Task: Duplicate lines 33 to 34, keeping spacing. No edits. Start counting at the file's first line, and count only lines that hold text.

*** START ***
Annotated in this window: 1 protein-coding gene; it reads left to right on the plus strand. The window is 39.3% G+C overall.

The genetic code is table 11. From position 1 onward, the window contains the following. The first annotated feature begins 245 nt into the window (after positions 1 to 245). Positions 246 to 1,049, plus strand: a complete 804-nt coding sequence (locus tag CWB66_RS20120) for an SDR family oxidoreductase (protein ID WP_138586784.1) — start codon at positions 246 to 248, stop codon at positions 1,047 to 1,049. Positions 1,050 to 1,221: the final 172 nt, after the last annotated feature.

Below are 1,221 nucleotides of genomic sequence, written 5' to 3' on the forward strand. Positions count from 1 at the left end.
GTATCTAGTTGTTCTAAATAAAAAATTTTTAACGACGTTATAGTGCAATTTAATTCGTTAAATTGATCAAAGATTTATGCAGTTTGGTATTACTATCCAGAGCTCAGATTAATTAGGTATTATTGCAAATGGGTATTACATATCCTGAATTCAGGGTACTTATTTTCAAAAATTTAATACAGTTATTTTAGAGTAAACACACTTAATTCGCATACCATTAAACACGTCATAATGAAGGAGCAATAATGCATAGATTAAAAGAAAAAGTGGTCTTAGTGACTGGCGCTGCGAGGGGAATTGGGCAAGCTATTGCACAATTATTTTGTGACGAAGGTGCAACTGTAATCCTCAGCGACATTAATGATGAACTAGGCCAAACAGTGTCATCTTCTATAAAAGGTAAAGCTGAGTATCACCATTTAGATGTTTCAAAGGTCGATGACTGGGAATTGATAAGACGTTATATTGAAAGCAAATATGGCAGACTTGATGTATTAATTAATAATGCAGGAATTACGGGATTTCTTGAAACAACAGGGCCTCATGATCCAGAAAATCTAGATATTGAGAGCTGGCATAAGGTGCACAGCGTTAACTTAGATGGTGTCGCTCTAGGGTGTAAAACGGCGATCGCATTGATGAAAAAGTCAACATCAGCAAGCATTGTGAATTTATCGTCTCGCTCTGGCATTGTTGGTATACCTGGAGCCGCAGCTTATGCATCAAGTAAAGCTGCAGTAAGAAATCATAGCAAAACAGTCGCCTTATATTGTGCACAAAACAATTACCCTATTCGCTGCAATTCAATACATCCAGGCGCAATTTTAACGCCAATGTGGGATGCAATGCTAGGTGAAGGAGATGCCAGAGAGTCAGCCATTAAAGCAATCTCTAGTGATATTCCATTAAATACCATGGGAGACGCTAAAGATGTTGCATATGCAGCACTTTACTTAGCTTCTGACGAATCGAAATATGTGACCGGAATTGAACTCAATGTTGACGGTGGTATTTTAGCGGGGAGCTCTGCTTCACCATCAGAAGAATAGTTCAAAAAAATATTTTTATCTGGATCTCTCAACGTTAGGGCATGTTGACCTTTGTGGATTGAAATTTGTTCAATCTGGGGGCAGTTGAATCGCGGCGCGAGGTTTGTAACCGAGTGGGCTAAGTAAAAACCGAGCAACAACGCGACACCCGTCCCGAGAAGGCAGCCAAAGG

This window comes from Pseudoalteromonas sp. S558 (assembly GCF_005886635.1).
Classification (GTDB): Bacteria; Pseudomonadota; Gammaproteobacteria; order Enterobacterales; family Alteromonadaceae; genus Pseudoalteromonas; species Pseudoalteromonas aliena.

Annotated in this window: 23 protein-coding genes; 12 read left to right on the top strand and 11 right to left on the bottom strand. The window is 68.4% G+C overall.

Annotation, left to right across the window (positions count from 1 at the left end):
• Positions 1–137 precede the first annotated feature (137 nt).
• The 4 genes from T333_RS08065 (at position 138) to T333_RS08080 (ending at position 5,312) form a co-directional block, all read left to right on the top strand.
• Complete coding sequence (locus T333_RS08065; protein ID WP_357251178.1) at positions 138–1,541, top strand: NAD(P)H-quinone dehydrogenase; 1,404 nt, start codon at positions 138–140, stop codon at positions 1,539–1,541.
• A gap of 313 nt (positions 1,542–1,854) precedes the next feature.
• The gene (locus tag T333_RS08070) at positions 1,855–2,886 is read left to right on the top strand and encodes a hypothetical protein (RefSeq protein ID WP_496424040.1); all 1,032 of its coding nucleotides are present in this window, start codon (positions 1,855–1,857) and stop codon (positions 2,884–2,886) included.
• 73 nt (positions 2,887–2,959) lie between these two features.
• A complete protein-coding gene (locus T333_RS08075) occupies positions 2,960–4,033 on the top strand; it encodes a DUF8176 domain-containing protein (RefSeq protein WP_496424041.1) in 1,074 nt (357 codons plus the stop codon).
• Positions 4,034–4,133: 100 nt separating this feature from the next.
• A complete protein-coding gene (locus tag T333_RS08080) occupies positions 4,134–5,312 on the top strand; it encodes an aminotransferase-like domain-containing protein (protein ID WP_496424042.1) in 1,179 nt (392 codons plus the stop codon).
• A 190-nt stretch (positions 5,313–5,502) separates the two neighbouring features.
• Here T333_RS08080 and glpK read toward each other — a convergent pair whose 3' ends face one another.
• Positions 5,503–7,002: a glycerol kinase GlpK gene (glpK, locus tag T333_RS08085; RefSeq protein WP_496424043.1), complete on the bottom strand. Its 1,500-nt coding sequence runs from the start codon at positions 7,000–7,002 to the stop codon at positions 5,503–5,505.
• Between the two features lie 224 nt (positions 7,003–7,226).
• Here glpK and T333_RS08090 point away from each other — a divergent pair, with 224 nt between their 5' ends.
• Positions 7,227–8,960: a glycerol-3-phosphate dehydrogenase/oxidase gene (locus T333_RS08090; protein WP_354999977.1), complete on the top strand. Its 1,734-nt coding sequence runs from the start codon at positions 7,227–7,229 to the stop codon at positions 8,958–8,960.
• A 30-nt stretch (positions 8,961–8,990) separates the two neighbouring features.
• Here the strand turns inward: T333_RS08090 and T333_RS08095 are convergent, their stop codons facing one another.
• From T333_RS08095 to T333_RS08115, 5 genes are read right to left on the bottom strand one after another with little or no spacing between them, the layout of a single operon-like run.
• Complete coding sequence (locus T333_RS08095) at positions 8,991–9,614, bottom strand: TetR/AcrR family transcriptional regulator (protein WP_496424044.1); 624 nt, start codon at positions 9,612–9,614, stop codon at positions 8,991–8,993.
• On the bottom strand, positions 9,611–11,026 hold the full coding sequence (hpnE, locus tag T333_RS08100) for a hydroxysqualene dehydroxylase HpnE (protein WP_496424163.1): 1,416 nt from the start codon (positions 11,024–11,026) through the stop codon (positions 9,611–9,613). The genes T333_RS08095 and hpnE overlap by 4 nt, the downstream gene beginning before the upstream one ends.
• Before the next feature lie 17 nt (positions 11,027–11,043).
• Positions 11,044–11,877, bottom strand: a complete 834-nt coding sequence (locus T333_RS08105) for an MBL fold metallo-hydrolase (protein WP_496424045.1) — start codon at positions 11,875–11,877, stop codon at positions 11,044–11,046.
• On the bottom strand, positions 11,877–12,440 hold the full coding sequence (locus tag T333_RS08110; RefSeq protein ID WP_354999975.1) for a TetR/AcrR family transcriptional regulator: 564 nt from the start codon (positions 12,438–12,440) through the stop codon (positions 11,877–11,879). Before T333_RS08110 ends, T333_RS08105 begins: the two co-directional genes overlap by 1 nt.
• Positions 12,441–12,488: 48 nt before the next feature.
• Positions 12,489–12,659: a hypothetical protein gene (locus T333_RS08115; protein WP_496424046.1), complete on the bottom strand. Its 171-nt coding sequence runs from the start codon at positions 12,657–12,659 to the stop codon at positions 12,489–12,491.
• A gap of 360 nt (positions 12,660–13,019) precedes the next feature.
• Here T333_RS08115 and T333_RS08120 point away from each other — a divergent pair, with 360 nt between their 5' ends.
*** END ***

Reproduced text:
• Positions 12,489–12,659: a hypothetical protein gene (locus T333_RS08115; protein WP_496424046.1), complete on the bottom strand. Its 171-nt coding sequence runs from the start codon at positions 12,657–12,659 to the stop codon at positions 12,489–12,491.
• A gap of 360 nt (positions 12,660–13,019) precedes the next feature.